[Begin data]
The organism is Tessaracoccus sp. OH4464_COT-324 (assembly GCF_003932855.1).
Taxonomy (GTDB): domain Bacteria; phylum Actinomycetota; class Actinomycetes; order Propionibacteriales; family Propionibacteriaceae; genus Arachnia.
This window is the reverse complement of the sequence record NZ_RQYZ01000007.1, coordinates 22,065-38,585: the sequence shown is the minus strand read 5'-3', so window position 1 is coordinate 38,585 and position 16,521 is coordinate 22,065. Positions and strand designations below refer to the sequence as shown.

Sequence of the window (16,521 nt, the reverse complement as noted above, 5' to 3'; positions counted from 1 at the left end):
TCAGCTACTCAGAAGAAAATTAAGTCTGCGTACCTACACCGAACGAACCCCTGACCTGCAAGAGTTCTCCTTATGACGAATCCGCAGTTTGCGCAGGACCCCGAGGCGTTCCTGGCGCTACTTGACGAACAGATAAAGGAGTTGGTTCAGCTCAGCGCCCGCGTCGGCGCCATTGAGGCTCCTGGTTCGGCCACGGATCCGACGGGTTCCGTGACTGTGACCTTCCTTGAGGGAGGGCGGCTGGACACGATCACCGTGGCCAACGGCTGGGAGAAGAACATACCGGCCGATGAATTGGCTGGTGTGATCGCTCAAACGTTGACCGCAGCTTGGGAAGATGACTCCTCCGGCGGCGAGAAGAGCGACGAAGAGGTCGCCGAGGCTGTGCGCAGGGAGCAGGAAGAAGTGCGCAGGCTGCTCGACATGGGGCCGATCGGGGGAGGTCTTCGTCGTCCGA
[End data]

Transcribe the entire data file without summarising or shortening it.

The organism is Tessaracoccus sp. OH4464_COT-324 (assembly GCF_003932855.1).
Taxonomy (GTDB): domain Bacteria; phylum Actinomycetota; class Actinomycetes; order Propionibacteriales; family Propionibacteriaceae; genus Arachnia.
This window is the reverse complement of the sequence record NZ_RQYZ01000007.1, coordinates 22,065-38,585: the sequence shown is the minus strand read 5'-3', so window position 1 is coordinate 38,585 and position 16,521 is coordinate 22,065. Positions and strand designations below refer to the sequence as shown.

Sequence of the window (16,521 nt, the reverse complement as noted above, 5' to 3'; positions counted from 1 at the left end):
TCAGCTACTCAGAAGAAAATTAAGTCTGCGTACCTACACCGAACGAACCCCTGACCTGCAAGAGTTCTCCTTATGACGAATCCGCAGTTTGCGCAGGACCCCGAGGCGTTCCTGGCGCTACTTGACGAACAGATAAAGGAGTTGGTTCAGCTCAGCGCCCGCGTCGGCGCCATTGAGGCTCCTGGTTCGGCCACGGATCCGACGGGTTCCGTGACTGTGACCTTCCTTGAGGGAGGGCGGCTGGACACGATCACCGTGGCCAACGGCTGGGAGAAGAACATACCGGCCGATGAATTGGCTGGTGTGATCGCTCAAACGTTGACCGCAGCTTGGGAAGATGACTCCTCCGGCGGCGAGAAGAGCGACGAAGAGGTCGCCGAGGCTGTGCGCAGGGAGCAGGAAGAAGTGCGCAGGCTGCTCGACATGGGGCCGATCGGGGGAGGTCTTCGTCGTCCGA